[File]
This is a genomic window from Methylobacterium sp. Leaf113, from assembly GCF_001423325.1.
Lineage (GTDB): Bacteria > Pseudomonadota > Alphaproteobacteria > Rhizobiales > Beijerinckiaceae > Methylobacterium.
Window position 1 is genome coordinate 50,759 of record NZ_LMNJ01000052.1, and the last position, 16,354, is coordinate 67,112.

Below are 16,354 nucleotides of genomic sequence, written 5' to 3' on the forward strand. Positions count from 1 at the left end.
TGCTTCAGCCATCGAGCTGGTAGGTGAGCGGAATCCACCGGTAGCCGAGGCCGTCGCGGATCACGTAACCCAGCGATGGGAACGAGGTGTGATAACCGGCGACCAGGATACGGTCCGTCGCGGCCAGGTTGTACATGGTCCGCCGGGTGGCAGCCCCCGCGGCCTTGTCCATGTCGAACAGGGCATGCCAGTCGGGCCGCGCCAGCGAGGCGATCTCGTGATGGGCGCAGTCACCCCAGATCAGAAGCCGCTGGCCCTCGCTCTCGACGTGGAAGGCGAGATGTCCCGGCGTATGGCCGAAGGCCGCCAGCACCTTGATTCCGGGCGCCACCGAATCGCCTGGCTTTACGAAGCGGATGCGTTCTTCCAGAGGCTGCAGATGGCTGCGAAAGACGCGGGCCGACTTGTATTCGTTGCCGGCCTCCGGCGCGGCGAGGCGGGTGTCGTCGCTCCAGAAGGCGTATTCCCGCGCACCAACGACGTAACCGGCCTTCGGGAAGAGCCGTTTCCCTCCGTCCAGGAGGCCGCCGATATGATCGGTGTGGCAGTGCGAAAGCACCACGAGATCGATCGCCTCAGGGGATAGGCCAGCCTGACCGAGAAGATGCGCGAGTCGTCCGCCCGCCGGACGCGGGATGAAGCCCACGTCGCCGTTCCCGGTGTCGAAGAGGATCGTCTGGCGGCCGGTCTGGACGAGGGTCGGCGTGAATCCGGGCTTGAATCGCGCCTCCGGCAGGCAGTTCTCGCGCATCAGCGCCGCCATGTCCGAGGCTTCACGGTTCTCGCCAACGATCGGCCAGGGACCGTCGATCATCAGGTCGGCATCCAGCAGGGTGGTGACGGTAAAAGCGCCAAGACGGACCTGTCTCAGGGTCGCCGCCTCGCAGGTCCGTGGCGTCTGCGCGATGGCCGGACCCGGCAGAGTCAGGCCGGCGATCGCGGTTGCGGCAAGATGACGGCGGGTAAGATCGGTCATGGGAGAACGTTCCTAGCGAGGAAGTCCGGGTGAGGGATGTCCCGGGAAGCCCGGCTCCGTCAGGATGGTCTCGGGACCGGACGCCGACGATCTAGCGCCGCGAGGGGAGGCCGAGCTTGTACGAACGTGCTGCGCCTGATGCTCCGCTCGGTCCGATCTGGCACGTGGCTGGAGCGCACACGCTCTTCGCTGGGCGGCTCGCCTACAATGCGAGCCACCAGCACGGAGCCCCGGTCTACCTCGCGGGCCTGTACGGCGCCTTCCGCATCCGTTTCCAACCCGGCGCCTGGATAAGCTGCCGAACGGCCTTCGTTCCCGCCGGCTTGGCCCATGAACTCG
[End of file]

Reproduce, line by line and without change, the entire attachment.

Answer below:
This is a genomic window from Methylobacterium sp. Leaf113, from assembly GCF_001423325.1.
Lineage (GTDB): Bacteria > Pseudomonadota > Alphaproteobacteria > Rhizobiales > Beijerinckiaceae > Methylobacterium.
Window position 1 is genome coordinate 50,759 of record NZ_LMNJ01000052.1, and the last position, 16,354, is coordinate 67,112.

Below are 16,354 nucleotides of genomic sequence, written 5' to 3' on the forward strand. Positions count from 1 at the left end.
TGCTTCAGCCATCGAGCTGGTAGGTGAGCGGAATCCACCGGTAGCCGAGGCCGTCGCGGATCACGTAACCCAGCGATGGGAACGAGGTGTGATAACCGGCGACCAGGATACGGTCCGTCGCGGCCAGGTTGTACATGGTCCGCCGGGTGGCAGCCCCCGCGGCCTTGTCCATGTCGAACAGGGCATGCCAGTCGGGCCGCGCCAGCGAGGCGATCTCGTGATGGGCGCAGTCACCCCAGATCAGAAGCCGCTGGCCCTCGCTCTCGACGTGGAAGGCGAGATGTCCCGGCGTATGGCCGAAGGCCGCCAGCACCTTGATTCCGGGCGCCACCGAATCGCCTGGCTTTACGAAGCGGATGCGTTCTTCCAGAGGCTGCAGATGGCTGCGAAAGACGCGGGCCGACTTGTATTCGTTGCCGGCCTCCGGCGCGGCGAGGCGGGTGTCGTCGCTCCAGAAGGCGTATTCCCGCGCACCAACGACGTAACCGGCCTTCGGGAAGAGCCGTTTCCCTCCGTCCAGGAGGCCGCCGATATGATCGGTGTGGCAGTGCGAAAGCACCACGAGATCGATCGCCTCAGGGGATAGGCCAGCCTGACCGAGAAGATGCGCGAGTCGTCCGCCCGCCGGACGCGGGATGAAGCCCACGTCGCCGTTCCCGGTGTCGAAGAGGATCGTCTGGCGGCCGGTCTGGACGAGGGTCGGCGTGAATCCGGGCTTGAATCGCGCCTCCGGCAGGCAGTTCTCGCGCATCAGCGCCGCCATGTCCGAGGCTTCACGGTTCTCGCCAACGATCGGCCAGGGACCGTCGATCATCAGGTCGGCATCCAGCAGGGTGGTGACGGTAAAAGCGCCAAGACGGACCTGTCTCAGGGTCGCCGCCTCGCAGGTCCGTGGCGTCTGCGCGATGGCCGGACCCGGCAGAGTCAGGCCGGCGATCGCGGTTGCGGCAAGATGACGGCGGGTAAGATCGGTCATGGGAGAACGTTCCTAGCGAGGAAGTCCGGGTGAGGGATGTCCCGGGAAGCCCGGCTCCGTCAGGATGGTCTCGGGACCGGACGCCGACGATCTAGCGCCGCGAGGGGAGGCCGAGCTTGTACGAACGTGCTGCGCCTGATGCTCCGCTCGGTCCGATCTGGCACGTGGCTGGAGCGCACACGCTCTTCGCTGGGCGGCTCGCCTACAATGCGAGCCACCAGCACGGAGCCCCGGTCTACCTCGCGGGCCTGTACGGCGCCTTCCGCATCCGTTTCCAACCCGGCGCCTGGATAAGCTGCCGAACGGCCTTCGTTCCCGCCGGCTTGGCCCATGAACTCG